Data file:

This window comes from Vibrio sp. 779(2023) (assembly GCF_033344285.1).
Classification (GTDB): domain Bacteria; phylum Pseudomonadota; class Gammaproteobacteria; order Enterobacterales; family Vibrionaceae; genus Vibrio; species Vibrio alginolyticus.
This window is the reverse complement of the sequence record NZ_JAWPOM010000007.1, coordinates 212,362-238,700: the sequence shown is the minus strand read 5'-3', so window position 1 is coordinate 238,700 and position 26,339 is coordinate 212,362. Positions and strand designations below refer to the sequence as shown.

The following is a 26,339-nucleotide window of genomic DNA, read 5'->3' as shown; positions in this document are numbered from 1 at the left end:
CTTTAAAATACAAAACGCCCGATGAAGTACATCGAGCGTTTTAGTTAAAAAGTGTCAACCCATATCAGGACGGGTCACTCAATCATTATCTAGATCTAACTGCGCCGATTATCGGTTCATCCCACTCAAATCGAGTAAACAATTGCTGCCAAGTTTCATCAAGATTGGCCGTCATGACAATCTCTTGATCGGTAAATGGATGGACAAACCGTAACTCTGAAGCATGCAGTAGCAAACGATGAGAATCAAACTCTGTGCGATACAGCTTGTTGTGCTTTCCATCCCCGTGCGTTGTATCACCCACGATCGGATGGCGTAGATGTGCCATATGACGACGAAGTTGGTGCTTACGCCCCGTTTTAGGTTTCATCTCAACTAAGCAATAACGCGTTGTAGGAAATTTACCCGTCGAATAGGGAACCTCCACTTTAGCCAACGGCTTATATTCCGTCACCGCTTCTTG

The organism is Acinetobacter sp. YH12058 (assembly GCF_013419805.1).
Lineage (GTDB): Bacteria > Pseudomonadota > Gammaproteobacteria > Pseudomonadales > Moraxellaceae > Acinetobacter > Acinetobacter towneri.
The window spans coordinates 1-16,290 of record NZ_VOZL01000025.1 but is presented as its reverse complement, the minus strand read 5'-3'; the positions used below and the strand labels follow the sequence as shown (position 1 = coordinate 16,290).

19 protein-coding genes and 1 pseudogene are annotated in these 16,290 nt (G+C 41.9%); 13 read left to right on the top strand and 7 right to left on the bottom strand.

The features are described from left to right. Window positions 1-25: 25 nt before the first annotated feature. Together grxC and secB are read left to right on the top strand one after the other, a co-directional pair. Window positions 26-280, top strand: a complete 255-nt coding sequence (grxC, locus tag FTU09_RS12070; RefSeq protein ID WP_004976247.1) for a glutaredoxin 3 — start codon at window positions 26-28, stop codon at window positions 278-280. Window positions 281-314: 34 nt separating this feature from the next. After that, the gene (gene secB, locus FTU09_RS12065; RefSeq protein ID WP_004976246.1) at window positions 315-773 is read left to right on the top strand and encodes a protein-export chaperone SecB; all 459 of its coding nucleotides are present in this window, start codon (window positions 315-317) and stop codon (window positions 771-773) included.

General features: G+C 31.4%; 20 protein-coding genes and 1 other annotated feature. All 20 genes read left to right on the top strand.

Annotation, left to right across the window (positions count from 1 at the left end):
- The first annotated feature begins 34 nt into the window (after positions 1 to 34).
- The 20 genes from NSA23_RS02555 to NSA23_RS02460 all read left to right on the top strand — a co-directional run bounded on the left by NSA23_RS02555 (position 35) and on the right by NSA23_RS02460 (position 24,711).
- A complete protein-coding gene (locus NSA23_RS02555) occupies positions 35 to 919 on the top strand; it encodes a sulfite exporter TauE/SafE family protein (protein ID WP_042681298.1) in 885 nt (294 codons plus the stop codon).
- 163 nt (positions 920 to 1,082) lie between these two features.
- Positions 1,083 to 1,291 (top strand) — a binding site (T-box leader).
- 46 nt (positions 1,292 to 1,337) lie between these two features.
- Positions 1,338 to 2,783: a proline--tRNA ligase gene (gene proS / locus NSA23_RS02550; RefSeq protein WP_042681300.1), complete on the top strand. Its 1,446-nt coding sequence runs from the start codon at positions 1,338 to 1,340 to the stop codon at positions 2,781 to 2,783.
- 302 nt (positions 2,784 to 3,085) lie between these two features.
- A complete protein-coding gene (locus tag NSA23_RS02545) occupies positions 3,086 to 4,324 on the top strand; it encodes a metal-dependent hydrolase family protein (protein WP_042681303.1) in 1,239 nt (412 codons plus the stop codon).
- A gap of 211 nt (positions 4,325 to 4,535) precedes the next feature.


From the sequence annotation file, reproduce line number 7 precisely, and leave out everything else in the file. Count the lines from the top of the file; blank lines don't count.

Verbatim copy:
Lineage (GTDB): Bacteria > Pseudomonadota > Gammaproteobacteria > Pseudomonadales > Moraxellaceae > Acinetobacter > Acinetobacter towneri.